A Project for Better Journalism chapter
OPINIONS

Steve Harvey’s Latest Fluke

On January 6 during a segment on his show, Steve Harvey unintentionally set off a firestorm of angry reactions regarding his controversial comments on a book title he reviewed. The book was titled “How to Date a White Woman: A Practical Guide for Asian Men”, and Harvey joked that the book included only one page: “’Excuse me, do you like Asian men?’ ‘No.’ ‘Thank you.’” He then proceeded to hypothesize a second book, “How to Date a Black Woman: A Practical Guide for Asian Men” with one page: ‘You like Asian men?’ ‘I don’t even like Chinese food. It don’t stay with you no time. I don’t eat what I can’t pronounce.’ Several aspects of his spiel conjured up a negative reaction – the demeaning treatment of Asian men, the ridiculing of Asian cuisine, and simply the generalization that all Asians are Chinese.

When I first watched it under the context of my friend’s Facebook rant, I found it deeply offensive. Asians, already misrepresented and underrepresented in the media, do not need another talk show host to reemphasize another stereotype that Asian men are not as desirable. But as I discussed it with friends of other races, they told me Harvey’s words were not intentionally racist; people pointed out that he could have simply been ridiculing the nature of the book itself, yet I was still unconvinced to let this issue go as a light-hearted joke. Perhaps his intentions were light-hearted, but truth about how Asian men are represented in society magnified the wrongdoing of his joke.

For one, the odds that are stacked against Asian men are evident in not only their lack of representation in the media, but also their misrepresentation from the countless stereotypes perpetuated by the constant ridiculing in Hollywood films. Mr. Chow embodies all the stereotypes – short, annoying, Chinese man, all completed with the mentioning of his smaller than average friend (the male anatomical private part). And apart from the periodical anomalies such as Glenn from “The Walking Dead” and sitcoms like “Fresh Off the Boat”, there really aren’t other characters to counter this stereotype. So while we should not be overly sensitive and critical about jokes regarding race, in cases like these, this over-generalization could be harmful in the long run, as the stereotypes are used so excessively to the point where they are perceived as truth.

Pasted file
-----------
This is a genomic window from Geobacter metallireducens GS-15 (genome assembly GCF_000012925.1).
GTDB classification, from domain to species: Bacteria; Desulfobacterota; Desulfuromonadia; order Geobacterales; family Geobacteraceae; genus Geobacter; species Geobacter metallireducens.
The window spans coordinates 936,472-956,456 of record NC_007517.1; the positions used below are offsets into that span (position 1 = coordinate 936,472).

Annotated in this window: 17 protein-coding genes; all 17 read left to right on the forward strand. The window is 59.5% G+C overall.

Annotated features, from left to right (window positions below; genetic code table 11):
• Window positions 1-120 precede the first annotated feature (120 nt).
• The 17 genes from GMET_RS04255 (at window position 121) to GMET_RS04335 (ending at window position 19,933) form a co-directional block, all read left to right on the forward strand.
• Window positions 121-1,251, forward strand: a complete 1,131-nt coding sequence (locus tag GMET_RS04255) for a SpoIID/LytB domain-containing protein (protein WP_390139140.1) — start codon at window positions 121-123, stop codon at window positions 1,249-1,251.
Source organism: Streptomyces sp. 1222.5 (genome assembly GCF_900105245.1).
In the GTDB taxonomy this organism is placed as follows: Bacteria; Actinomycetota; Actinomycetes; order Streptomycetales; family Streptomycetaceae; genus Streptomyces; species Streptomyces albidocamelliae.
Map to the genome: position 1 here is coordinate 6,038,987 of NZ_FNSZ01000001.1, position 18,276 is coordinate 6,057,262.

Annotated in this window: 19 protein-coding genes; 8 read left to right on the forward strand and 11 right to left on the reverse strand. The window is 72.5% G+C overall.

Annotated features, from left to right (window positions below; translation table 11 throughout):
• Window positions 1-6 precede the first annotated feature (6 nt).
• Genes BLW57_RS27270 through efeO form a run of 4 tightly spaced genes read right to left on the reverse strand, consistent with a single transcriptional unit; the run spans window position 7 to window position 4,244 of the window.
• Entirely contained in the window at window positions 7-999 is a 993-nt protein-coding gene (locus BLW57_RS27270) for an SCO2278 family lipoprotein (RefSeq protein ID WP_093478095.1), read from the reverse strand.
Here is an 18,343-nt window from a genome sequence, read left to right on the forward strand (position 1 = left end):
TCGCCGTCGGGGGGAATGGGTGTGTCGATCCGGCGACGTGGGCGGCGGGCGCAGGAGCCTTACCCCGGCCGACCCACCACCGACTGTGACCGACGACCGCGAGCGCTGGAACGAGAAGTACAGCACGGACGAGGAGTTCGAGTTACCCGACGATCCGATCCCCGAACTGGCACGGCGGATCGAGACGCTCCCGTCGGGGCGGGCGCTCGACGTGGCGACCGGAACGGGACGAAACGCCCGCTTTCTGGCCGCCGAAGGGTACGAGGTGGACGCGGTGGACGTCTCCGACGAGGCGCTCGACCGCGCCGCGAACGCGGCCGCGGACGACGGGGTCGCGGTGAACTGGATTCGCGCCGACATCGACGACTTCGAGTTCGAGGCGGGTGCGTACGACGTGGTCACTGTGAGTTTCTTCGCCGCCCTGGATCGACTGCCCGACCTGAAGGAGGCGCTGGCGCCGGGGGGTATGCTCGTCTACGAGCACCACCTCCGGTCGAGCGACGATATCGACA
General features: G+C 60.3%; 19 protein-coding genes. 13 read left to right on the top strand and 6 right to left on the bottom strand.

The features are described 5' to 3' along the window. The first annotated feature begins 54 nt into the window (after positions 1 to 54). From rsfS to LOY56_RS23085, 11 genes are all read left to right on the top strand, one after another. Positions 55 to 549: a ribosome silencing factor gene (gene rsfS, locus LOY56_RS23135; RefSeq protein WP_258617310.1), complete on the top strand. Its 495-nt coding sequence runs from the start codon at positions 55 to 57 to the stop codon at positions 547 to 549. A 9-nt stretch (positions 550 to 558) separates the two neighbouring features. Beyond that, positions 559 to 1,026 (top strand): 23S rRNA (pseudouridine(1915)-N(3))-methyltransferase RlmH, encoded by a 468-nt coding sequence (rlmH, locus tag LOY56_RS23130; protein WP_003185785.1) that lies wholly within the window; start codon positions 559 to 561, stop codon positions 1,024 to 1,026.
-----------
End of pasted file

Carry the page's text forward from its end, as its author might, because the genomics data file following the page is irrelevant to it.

The other surprising element to me was the lack of publicity this story received. I discovered this story by a friend’s rant on my Facebook feed, not through the trending page or on any other news site, which seemed odd to me since, as someone who is accustomed to reading stories on Facebook trending, racist comments made by celebrities are commonplace amongst the ranks of trending stories. Yet this blatant diss Harvey made to Asians failed to even garner half the attention of Facebook users?

As an Asian, the constant stereotyping is frustrating, rude, but also harmful. When comments like Harvey’s are made so flippantly, people listen, and people subconsciously take into consideration these stereotypes as truths. For Asian men who hear Harvey’s words, it can drastically impact their self-image seeing a well-known comedian joking about the lack of desirability towards Asian men, especially with the audience laughing maniacally in agreement.

Mr. Steve Harvey, your fluke on Miss Universe could matter less to me, but this issue is real. Your words as a celebrity talk show host have more impact than you deserve to have, so choose them accordingly.

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